The Value of Knowing About 20 People
The Difference Between Your Follower Count and Your ‘Real Friend’ Count
by Rick Paulas
“Tomorrow you drive away and you get on a plane and this whole thing is over. I go back to knowing, like, twenty people. I’m going to have to decompress from all this attention. Because it’s like heroin getting injected into your cortex. And where I’m going to need real balls is to sit and go through that. And try to remind myself of what the reality is — that I’m thirty-four years old and I’m alone in a room with a piece of paper.”
– Jason Segel as David Foster Wallace in The End Of The Tour
Knowing about twenty people, for most of us, is normal existence. Let’s just run down the list: a significant other, a modestly-numbered group of friends, co-workers, family, perhaps a few extended relatives made the cut, and some neighbors. At least, that’s how it used to be. Social media, and the ease of its accessibility, has thrown a fat old monkey wrench into the equation.
I have 551 “friends” on Facebook, which puts me over the adult user average of 338. I follow roughly 200 folks on Instagram and another 800 on Twitter. I don’t really do LinkedIn, and I don’t have the proper bandwidth for whatever Periscope is. My MySpace profile lingers in whatever dusty wasteland that all our profiles do. And yet, few of these “friends” or “followers” really know me — my worries and struggles, my hardships and heartaches, hell, even my favorite drink or TV show. This seems problematic.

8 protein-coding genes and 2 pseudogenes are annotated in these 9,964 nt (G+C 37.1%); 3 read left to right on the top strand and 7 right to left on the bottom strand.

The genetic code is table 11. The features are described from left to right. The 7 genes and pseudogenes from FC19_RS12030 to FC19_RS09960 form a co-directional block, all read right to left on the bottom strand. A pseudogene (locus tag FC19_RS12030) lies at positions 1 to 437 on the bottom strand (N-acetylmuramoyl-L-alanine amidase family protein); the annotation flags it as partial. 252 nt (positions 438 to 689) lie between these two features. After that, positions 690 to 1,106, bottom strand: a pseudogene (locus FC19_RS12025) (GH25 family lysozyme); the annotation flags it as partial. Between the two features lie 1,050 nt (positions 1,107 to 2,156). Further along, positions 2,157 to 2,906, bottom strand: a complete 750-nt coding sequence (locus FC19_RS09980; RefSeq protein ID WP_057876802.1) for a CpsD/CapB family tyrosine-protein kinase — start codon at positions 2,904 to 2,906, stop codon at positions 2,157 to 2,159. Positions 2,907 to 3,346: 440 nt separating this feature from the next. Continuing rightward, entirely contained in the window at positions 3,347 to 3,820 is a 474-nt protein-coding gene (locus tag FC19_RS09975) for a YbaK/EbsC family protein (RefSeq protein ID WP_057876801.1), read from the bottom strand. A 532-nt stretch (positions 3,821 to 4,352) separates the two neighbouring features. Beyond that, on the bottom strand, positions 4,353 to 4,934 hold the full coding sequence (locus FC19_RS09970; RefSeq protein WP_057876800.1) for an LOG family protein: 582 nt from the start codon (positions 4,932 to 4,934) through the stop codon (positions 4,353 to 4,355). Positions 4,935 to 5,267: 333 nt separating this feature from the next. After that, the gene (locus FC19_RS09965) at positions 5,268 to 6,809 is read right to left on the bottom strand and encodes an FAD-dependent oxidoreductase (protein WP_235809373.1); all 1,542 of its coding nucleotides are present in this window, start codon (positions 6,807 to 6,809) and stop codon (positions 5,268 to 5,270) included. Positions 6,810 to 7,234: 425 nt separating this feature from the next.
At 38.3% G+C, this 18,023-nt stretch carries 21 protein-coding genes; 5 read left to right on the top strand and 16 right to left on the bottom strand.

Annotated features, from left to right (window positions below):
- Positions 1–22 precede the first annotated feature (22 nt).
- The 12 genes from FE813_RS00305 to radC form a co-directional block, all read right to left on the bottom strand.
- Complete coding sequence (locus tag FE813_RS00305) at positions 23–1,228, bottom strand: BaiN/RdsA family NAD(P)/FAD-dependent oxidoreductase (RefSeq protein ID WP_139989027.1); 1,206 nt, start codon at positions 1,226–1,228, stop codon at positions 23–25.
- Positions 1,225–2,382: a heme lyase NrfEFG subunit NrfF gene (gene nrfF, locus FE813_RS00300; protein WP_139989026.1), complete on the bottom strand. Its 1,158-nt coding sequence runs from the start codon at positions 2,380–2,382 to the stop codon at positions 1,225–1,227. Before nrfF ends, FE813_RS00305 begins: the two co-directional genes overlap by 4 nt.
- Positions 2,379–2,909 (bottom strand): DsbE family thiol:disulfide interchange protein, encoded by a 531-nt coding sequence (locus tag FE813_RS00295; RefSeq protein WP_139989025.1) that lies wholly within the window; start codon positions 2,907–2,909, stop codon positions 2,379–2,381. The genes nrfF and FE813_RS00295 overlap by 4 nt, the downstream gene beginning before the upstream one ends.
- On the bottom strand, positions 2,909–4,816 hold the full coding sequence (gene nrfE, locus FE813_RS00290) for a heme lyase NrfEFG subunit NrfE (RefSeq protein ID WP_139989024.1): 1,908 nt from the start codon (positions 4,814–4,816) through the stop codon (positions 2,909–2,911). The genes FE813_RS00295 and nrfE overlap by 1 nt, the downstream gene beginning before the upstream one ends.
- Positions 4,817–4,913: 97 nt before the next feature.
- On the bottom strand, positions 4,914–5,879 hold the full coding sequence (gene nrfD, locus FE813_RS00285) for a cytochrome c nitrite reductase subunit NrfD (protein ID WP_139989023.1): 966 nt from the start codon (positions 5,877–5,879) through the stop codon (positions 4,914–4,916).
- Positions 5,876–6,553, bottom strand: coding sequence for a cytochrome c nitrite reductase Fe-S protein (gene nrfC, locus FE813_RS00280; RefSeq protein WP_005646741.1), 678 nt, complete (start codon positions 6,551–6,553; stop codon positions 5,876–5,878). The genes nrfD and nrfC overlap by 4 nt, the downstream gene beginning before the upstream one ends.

“You will become way less concerned with what other people think of you when you realize how seldom they do.”
One of the ways I came to emotional terms with a recent move — and, thusly, saying so long to a good chunk of my social circles — was knowing that all my friends would still be around, albeit in digital, ethereal forms. I could check in, see what they’re up to, “like” their various statii, participate in the usual conversations over text or Facebook, and not miss a beat. While having those interactions available was comforting and helped me get through the rough terrain of a 30-something jumping from a full crew to a nonexistent one, it was also clearly a lie. Whatever this thing is, it’s not reality.
We’re slowly coming to realize the effect these networks have on us. Studies show that people in bad moods spend more time on social media; one possible explanation is that they’re trying to find people worse off than they are. This, for somewhat obvious reasons, only furthers the depression, seeing as everyone curates their idealized versions by editing out their danker nooks and darker crannies. Other studies point towards how social media usage works a whole hell of a lot like addiction: every red notification, or heart icon, or “Fav” acts as a reward. Every ping, an emotional hit, promotes an addiction-like behavior and response. For a fun experiment, see how long you can realistically get by without checking social media. When the shakes and sweats start coming in the fourth hour, you’ll know what withdrawal is like.
In Infinite Jest, Wallace writes, “You will become way less concerned with what other people think of you when you realize how seldom they do.” This is an important lesson. One that we — hopefully — learn after the diploma slams the door on our high-school career. Yet getting to this point is a lot harder when all it takes is for someone to double-thumb their phone to shoot us an instant notification reminding us that they are out there, watching, and waiting. Maybe it’s time for us to decompress, to withdraw, and to go back to knowing about 20 people.
Rick Paulas has written plenty of things, some of them were serious, many of them not. He lives in Berkeley and is a fan of the White Sox.